My annual end of year editorial (to be published in the quarterly Merge Briefing) provides an opportunity to identify trends and dynamics that characterized the prior period, to figure out which ones will carry forward, and to speculate on new trends that will take hold.  That has been my practice.  However, we are currently bombarded with reminders that “everything has changed.”  Market volatility, the death of investment banking as we know it, the hedge fund shakeout, and the near collapse of several national economies have all sparked a media frenzy that is further fueled by extraordinary volatility in the equity markets and an extraordinary lack of a velocity in the credit markets.   Does that mean history is no longer a reliable guide?  That it no longer repeats itself?  

Unlikely.  Let’s take a step back and focus on what the situation in the financial markets means for those of us who operate within the technology sector.

First of all, the meltdown in the financial markets will act as an accelerant rather than decelerant on existing IT trends.  Software as a Service became a fashionable delivery mechanism again in 2005 (after being rebadged from the “ASP” of the late ‘90s).  The recurring revenue models that characterize software as a service are no longer just fashionable, they are a necessity for the survival of technology companies.  Firms that rely on new sales to survive will be in trouble this year. 

Second, the end has been nigh for IPOs as a viable exit option for 8 years, and now it is here.  A savvy private equity firm could still put hundreds of millions of dollars to work in order to create an IPO vehicle, but their returns would be distant and uncertain.  For the rest of us, IPO simply is not an option.

Third, the migration of enterprise computing into the cloud may not be accelerated by the economic downturn but it will certainly be considered more and more frequently as an option as companies debate increasing their fixed costs in a captive data center versus accessing resources in the cloud.

Finally, search will be proven this year or next as the new killer app for the enterprise. Search represents a means of getting more value from existing IT infrastructure and data without a lot of risk or expense.  Search is a fascinating phenomenon, and under-appreciated by traditional enterprise applications vendors.  I believe that the explosive growth of IT infrastructure in the enterprise over the last 15 years has created as many barriers as benefits to the flow of information.  Work that used to involve human interaction and workflow processes that triggered or involved interaction are now managed through data flows that are increasingly unavailable and cryptic to knowledge workers.  Search offers a way to regain the corporate information that is locked in e-mail threads, forums and archives.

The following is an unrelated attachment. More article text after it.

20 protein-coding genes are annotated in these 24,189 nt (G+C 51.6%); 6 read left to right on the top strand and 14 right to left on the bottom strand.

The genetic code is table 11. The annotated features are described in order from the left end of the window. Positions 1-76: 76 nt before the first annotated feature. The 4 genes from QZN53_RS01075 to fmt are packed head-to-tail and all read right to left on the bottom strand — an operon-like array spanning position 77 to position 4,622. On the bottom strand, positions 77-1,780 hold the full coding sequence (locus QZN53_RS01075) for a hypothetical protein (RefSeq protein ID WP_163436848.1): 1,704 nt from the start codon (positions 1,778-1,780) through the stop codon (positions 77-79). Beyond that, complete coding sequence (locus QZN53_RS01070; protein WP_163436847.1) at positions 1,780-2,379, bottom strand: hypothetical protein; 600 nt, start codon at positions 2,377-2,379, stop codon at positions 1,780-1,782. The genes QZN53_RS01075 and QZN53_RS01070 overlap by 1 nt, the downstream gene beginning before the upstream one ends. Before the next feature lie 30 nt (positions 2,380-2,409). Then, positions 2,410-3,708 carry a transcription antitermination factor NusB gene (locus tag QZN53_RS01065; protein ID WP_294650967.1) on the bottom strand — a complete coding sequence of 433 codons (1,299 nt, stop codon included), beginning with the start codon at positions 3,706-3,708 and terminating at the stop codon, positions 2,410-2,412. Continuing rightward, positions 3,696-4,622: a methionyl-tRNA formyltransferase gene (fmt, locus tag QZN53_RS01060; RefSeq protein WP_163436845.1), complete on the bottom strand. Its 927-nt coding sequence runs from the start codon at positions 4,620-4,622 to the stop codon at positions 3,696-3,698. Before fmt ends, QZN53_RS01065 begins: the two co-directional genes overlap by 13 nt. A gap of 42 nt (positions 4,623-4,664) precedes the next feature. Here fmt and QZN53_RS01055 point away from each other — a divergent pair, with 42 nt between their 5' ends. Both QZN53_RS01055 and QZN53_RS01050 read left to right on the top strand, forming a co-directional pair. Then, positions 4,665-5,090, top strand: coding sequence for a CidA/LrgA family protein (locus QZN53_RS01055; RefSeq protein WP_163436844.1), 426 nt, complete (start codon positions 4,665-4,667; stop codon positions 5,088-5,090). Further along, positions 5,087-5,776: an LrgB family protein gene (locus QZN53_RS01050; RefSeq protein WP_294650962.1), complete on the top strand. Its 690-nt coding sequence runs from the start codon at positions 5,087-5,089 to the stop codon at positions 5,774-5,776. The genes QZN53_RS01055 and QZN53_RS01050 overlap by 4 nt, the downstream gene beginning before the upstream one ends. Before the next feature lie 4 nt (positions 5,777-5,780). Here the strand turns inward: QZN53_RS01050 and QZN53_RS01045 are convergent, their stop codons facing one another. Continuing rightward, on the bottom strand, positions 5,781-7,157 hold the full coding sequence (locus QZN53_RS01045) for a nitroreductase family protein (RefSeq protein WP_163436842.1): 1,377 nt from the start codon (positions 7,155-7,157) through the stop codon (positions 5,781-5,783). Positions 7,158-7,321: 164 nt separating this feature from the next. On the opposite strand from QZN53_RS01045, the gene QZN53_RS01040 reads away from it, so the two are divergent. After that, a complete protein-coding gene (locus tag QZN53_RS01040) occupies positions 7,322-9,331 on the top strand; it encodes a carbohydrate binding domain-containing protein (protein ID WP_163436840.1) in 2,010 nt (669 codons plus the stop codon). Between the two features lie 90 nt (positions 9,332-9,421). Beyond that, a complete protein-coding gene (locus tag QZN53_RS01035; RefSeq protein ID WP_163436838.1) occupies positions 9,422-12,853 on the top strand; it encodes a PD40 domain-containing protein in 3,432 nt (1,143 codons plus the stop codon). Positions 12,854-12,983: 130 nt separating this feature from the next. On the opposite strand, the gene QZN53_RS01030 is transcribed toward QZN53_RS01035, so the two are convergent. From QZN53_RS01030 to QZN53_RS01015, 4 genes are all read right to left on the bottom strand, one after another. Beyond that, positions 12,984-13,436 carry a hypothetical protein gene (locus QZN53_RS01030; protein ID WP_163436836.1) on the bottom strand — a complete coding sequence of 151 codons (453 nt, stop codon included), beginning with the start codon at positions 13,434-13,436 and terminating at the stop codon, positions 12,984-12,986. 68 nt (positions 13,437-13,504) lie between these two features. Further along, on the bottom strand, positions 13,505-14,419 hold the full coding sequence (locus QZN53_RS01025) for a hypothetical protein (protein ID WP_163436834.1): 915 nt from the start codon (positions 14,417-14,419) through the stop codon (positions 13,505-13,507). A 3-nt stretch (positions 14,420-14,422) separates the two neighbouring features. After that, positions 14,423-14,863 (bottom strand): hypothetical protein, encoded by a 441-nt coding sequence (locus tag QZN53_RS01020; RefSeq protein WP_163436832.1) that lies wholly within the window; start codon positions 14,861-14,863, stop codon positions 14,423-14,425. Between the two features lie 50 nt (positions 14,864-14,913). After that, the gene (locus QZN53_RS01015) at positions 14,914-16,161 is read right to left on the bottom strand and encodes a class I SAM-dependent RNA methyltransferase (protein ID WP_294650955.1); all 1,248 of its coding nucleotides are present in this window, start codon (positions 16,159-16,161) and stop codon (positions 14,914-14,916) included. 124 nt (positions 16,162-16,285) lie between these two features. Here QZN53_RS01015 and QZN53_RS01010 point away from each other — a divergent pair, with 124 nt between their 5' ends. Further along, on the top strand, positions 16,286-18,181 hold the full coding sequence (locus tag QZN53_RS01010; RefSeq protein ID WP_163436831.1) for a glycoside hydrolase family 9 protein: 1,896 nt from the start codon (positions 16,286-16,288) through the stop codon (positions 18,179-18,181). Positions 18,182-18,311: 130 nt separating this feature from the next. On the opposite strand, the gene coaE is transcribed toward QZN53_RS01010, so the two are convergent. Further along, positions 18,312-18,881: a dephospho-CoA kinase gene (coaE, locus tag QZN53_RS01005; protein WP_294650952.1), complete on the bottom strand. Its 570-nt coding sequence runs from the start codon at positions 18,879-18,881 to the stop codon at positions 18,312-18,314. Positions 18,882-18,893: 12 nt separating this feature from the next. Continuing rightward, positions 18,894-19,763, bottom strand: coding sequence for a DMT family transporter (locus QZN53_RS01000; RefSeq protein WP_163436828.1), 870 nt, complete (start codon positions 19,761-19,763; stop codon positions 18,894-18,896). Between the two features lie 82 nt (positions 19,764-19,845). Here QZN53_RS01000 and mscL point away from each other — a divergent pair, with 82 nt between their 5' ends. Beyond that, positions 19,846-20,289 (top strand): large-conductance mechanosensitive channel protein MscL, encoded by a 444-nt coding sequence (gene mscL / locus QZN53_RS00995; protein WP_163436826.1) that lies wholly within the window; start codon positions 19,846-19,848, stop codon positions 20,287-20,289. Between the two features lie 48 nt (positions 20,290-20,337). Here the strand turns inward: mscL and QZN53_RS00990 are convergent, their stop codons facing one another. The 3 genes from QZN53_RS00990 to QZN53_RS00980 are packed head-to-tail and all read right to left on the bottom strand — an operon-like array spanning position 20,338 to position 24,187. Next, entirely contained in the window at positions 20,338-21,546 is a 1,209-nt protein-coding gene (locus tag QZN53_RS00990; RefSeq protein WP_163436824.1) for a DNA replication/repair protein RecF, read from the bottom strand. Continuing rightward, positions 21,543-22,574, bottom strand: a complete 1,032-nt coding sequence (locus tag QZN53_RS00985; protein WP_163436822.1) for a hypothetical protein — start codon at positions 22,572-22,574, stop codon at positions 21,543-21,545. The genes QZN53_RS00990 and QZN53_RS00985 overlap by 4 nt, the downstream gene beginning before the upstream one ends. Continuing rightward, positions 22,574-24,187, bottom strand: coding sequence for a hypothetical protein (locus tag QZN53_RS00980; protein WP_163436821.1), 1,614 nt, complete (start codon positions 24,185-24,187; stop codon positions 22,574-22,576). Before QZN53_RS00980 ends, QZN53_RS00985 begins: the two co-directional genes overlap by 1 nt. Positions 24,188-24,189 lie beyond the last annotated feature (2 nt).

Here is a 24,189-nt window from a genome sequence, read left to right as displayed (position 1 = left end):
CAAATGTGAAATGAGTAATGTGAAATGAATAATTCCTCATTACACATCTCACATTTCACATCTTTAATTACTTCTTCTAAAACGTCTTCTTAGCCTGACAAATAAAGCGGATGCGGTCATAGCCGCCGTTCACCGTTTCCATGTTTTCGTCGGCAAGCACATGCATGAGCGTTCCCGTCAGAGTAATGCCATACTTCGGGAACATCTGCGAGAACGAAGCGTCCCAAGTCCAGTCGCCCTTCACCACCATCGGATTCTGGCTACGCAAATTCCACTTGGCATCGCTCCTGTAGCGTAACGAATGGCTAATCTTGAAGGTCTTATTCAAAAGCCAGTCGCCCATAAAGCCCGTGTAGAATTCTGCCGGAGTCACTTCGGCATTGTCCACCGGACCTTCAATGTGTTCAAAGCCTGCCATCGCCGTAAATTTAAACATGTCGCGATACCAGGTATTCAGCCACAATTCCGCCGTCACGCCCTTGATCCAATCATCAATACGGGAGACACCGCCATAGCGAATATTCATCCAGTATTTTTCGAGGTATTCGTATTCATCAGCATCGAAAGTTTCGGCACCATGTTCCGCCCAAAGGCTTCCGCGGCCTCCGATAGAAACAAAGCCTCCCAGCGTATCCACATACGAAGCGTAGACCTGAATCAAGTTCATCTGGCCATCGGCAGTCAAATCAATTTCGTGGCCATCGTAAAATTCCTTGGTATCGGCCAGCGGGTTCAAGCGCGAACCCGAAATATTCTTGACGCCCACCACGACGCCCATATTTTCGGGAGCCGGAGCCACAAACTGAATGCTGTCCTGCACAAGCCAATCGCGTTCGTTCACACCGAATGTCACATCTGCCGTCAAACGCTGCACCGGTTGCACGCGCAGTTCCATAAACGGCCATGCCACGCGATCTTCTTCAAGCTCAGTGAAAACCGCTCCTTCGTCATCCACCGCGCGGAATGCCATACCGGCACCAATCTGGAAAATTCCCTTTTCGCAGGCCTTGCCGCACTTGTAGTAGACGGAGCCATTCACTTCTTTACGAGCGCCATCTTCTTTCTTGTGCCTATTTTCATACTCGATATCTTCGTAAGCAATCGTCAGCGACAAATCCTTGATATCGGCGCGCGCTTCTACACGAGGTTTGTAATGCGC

I can’t overstate the impact of our current economy on all of us individually and on our companies.  The template for the next 20 years of history is being written now.  Many firms simply will not survive the deepening recession, but others will emerge onto a new playing field with extraordinary opportunities.  We have issued a call to action. We believe that companies should take defensive measures now as market conditions deteriorate. We have taken this stand in our speaking engagements and publications, and will continue to do so. 

However, we can also look at some of the factors that give us hope.  Unlike the dot.com meltdown, the current economic crisis is not triggered by a tech bubble.  In fact, it was triggered primarily by excessive leverage in the financial sector.

Damage to the tech sector is primarily collateral.  Certain categories which had received investment but have not yet achieved sufficient revenue will collapse -Web 2.0 and social networking companies will bear the brunt of this – but the sector itself is not being eradicated in the current turmoil.  IT spending will be cut both for new purchases and for existing maintenance and subscription contracts, and that will hurt all of the vendors.  Cuts in IT spending appear to be lagging the public markets by one to two quarters, which means we haven’t seen the worst yet. 

Buyers are doing deals.  Buyers are confident that they are in a buyer’s market and they are pursuing transactions, albeit at lower valuations.  At some point in the next 2 to 4 quarters this positive sentiment will give way to a paranoid lockdown and the publicly traded firms will freeze acquisitions while the vultures step up to buy assets at pennies on the dollar.  In other words, a seller who intends to sell within the next three years had better find a deal in the next few months, or resolve to wait out the market.